The team leaders next season will be Pivec, a 5-10 senior, and Slocum, a 5-7 junior. Rueck considered Pivec the most versatile player in the league last season, averaging 15.2 points, 9.2 rebounds and 3.4 assists while shooting .526 from the field and .417 from 3-point range.
"I've learned not to put too many limits on Mik," Rueck says. "She tends to be whatever the team needs at any moment in so many ways. Next year, she has the opportunity to grow into even more of a leadership role. i see her as somebody willing able to take our in-comers under her wing.
"Mik is one of those people who is a caretaker when it comes to relationships. I can see her helping the freshman find their way early and bringing a lot of confidence to our team."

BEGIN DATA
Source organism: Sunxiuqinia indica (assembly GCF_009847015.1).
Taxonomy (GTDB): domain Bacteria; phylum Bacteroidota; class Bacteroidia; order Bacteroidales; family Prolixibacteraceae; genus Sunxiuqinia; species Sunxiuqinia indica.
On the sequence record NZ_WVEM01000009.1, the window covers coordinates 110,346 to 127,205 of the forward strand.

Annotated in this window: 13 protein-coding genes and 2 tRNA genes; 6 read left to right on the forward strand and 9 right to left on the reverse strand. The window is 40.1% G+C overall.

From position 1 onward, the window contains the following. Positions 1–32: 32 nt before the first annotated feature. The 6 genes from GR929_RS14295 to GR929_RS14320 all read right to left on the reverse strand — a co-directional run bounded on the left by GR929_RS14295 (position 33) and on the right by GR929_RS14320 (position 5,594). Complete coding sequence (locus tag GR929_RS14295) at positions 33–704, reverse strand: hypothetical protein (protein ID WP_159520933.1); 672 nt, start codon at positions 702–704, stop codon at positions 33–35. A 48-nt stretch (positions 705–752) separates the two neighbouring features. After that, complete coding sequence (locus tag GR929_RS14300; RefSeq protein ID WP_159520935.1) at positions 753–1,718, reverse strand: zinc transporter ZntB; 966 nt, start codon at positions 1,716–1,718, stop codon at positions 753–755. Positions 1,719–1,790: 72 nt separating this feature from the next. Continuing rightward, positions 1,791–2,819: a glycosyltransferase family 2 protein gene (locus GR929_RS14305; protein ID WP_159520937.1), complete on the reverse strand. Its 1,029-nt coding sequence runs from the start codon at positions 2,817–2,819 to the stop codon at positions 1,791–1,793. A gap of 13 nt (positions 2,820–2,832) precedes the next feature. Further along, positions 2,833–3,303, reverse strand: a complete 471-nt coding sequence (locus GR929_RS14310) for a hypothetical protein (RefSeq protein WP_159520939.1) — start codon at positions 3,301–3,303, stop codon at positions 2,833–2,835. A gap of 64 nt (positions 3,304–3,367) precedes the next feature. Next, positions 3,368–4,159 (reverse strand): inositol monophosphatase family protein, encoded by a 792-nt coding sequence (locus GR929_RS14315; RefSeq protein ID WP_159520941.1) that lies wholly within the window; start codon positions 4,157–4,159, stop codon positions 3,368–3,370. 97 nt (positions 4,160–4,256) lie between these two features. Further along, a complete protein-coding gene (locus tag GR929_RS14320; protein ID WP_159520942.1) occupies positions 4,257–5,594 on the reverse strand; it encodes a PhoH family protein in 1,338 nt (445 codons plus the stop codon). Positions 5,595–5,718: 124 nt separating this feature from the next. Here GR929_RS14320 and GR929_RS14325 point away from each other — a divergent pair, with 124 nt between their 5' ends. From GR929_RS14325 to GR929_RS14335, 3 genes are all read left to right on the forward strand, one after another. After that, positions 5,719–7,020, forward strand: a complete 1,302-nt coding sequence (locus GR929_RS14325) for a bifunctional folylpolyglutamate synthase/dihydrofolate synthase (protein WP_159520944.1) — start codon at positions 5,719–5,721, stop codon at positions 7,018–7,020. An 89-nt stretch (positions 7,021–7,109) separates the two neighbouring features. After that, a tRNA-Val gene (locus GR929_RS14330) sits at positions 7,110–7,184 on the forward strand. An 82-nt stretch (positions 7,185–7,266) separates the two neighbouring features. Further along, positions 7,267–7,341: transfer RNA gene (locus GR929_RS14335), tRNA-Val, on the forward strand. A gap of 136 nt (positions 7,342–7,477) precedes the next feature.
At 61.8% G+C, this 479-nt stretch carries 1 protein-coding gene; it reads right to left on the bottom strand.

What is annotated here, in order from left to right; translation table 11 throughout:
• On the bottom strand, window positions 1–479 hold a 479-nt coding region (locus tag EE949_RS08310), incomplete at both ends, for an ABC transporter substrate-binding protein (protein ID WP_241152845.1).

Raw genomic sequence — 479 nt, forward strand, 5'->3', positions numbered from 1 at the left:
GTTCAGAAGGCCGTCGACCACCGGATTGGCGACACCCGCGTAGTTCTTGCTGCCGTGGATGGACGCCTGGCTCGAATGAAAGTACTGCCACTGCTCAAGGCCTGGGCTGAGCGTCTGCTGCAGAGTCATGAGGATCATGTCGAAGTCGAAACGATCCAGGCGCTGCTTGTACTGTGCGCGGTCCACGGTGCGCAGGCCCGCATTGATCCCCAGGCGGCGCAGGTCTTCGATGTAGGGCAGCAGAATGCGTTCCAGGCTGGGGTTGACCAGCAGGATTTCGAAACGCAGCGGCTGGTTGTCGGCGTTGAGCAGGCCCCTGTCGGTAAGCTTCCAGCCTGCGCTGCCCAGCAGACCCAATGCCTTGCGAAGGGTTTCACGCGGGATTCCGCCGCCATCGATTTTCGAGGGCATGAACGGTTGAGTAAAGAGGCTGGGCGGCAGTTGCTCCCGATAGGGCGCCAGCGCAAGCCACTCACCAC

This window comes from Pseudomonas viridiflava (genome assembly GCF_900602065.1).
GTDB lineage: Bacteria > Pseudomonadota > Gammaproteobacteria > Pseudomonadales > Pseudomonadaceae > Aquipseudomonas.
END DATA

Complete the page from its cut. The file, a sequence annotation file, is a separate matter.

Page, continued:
After spending a redshirt year in Corvallis in 2017-18, Slocum stepped in and started all 34 games last season, averaging team highs in scoring (15.4) and assists (4.5) while shooting .456 from the field and .368 on 3-point attempts.
"Coming in with high expectations and carrying them through a really tricky year, Destiny did a phenomenal job," Rueck says. "Everybody expected her to come in and dominate, but that's not how it works in the Pac-12. It's about fitting in and understanding the intensity of the conference, and she handled it incredibly well. She'll be much more comfortable, and I think she'll be more consistent with her performance next season."
Tudor — one of the best pure shooters in the Rueck era — fulfilled the sixth-player role until she went down with the ACL injury that required surgery. The knee is healed, her rehab is on schedule and she'll accompany the Beavers to Italy in August. Tudor, incidentally, is in the process of appealing to the NCAA for an additional year of eligibility.